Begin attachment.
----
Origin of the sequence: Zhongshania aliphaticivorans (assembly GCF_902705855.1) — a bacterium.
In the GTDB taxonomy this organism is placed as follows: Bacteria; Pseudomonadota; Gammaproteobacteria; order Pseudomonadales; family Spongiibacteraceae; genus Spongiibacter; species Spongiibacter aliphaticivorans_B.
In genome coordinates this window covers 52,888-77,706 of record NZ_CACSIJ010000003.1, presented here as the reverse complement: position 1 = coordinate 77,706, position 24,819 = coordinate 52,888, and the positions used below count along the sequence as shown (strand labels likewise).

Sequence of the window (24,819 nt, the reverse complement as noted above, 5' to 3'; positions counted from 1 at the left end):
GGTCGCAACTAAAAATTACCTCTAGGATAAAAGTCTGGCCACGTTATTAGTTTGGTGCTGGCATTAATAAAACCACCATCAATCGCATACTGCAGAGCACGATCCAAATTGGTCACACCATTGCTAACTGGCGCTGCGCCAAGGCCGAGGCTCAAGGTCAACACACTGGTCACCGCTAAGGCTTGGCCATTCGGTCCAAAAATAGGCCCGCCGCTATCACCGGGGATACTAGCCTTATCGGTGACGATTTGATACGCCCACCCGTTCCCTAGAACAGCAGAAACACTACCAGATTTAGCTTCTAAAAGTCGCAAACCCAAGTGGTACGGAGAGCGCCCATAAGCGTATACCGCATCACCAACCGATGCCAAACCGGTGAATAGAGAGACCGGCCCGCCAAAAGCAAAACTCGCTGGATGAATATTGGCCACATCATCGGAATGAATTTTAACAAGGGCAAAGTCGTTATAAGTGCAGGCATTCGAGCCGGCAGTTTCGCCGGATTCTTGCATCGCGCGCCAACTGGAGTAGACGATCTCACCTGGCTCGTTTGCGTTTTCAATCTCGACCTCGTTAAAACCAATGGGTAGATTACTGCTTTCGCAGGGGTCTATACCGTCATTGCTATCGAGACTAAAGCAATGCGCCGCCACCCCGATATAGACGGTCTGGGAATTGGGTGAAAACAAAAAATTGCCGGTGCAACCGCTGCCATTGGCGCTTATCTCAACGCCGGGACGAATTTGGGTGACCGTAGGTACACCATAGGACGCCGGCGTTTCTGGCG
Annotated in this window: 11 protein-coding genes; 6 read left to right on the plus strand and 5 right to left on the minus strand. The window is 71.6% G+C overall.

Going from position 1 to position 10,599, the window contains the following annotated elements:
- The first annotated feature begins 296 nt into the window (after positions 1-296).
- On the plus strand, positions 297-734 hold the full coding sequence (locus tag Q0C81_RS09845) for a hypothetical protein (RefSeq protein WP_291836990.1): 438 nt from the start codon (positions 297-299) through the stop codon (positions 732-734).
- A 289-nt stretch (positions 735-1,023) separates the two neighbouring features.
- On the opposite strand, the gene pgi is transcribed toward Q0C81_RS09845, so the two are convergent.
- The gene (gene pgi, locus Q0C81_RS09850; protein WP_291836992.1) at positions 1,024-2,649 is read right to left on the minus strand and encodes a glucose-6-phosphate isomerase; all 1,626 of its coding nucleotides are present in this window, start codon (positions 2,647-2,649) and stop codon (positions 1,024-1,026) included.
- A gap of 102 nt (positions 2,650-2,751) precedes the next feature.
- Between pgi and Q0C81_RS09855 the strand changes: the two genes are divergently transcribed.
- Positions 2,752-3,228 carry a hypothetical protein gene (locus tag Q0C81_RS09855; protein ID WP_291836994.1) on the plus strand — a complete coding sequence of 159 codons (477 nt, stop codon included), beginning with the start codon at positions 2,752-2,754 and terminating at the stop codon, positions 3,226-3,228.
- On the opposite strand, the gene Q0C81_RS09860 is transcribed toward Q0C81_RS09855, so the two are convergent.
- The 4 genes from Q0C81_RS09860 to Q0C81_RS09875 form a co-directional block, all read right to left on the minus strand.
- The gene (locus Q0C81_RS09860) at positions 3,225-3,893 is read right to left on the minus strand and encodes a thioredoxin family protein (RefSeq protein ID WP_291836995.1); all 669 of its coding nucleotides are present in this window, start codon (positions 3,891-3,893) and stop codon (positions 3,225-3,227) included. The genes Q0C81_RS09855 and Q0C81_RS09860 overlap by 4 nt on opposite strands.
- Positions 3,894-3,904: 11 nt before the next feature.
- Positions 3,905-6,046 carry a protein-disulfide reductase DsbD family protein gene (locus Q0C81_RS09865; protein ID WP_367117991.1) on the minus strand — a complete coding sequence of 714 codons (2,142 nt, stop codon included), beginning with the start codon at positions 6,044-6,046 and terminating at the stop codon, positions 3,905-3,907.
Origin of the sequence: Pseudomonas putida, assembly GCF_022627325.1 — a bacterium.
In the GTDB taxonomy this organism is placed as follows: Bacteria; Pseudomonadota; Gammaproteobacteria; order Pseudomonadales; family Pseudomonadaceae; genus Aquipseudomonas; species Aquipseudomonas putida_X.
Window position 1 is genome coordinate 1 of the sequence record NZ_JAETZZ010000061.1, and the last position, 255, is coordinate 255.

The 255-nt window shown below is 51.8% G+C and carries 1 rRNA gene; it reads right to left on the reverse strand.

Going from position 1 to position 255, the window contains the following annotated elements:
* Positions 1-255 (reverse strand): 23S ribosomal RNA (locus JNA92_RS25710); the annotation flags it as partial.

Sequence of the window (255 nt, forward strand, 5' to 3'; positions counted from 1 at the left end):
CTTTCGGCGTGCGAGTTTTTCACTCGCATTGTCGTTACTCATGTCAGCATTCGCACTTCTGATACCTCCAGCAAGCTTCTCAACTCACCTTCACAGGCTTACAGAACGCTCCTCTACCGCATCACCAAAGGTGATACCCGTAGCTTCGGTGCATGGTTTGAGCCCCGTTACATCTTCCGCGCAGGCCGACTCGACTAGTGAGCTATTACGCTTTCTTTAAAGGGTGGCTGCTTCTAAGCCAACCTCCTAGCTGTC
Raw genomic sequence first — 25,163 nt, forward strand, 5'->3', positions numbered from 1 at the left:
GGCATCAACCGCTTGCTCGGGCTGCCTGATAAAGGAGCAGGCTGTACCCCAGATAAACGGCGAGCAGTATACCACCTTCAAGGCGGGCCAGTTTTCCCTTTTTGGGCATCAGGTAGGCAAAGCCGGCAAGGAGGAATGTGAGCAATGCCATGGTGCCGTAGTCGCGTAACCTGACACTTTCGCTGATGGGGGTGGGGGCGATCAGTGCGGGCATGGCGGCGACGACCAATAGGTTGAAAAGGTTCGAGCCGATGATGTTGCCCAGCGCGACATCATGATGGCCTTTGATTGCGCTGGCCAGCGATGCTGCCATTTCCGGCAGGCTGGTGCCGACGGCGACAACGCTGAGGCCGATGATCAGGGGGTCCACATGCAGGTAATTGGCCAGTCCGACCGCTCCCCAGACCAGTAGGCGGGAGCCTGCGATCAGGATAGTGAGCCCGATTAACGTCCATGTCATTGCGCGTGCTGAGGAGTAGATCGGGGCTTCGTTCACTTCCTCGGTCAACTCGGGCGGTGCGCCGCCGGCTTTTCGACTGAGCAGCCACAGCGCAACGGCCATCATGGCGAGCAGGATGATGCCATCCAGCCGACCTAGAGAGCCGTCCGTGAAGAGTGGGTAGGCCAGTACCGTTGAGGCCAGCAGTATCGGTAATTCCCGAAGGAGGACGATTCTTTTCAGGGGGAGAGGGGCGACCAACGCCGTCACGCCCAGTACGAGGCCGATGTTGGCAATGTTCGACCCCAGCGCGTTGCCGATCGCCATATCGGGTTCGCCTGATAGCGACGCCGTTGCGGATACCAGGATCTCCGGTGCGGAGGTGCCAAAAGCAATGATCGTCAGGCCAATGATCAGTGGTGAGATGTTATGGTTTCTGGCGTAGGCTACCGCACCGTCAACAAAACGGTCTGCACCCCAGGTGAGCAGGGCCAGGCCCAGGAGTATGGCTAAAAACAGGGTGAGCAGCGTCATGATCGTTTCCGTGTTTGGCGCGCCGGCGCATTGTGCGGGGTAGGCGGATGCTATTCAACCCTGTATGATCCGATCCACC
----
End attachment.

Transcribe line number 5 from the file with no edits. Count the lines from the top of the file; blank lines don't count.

GGTCGCAACTAAAAATTACCTCTAGGATAAAAGTCTGGCCACGTTATTAGTTTGGTGCTGGCATTAATAAAACCACCATCAATCGCATACTGCAGAGCACGATCCAAATTGGTCACACCATTGCTAACTGGCGCTGCGCCAAGGCCGAGGCTCAAGGTCAACACACTGGTCACCGCTAAGGCTTGGCCATTCGGTCCAAAAATAGGCCCGCCGCTATCACCGGGGATACTAGCCTTATCGGTGACGATTTGATACGCCCACCCGTTCCCTAGAACAGCAGAAACACTACCAGATTTAGCTTCTAAAAGTCGCAAACCCAAGTGGTACGGAGAGCGCCCATAAGCGTATACCGCATCACCAACCGATGCCAAACCGGTGAATAGAGAGACCGGCCCGCCAAAAGCAAAACTCGCTGGATGAATATTGGCCACATCATCGGAATGAATTTTAACAAGGGCAAAGTCGTTATAAGTGCAGGCATTCGAGCCGGCAGTTTCGCCGGATTCTTGCATCGCGCGCCAACTGGAGTAGACGATCTCACCTGGCTCGTTTGCGTTTTCAATCTCGACCTCGTTAAAACCAATGGGTAGATTACTGCTTTCGCAGGGGTCTATACCGTCATTGCTATCGAGACTAAAGCAATGCGCCGCCACCCCGATATAGACGGTCTGGGAATTGGGTGAAAACAAAAAATTGCCGGTGCAACCGCTGCCATTGGCGCTTATCTCAACGCCGGGACGAATTTGGGTGACCGTAGGTACACCATAGGACGCCGGCGTTTCTGGCG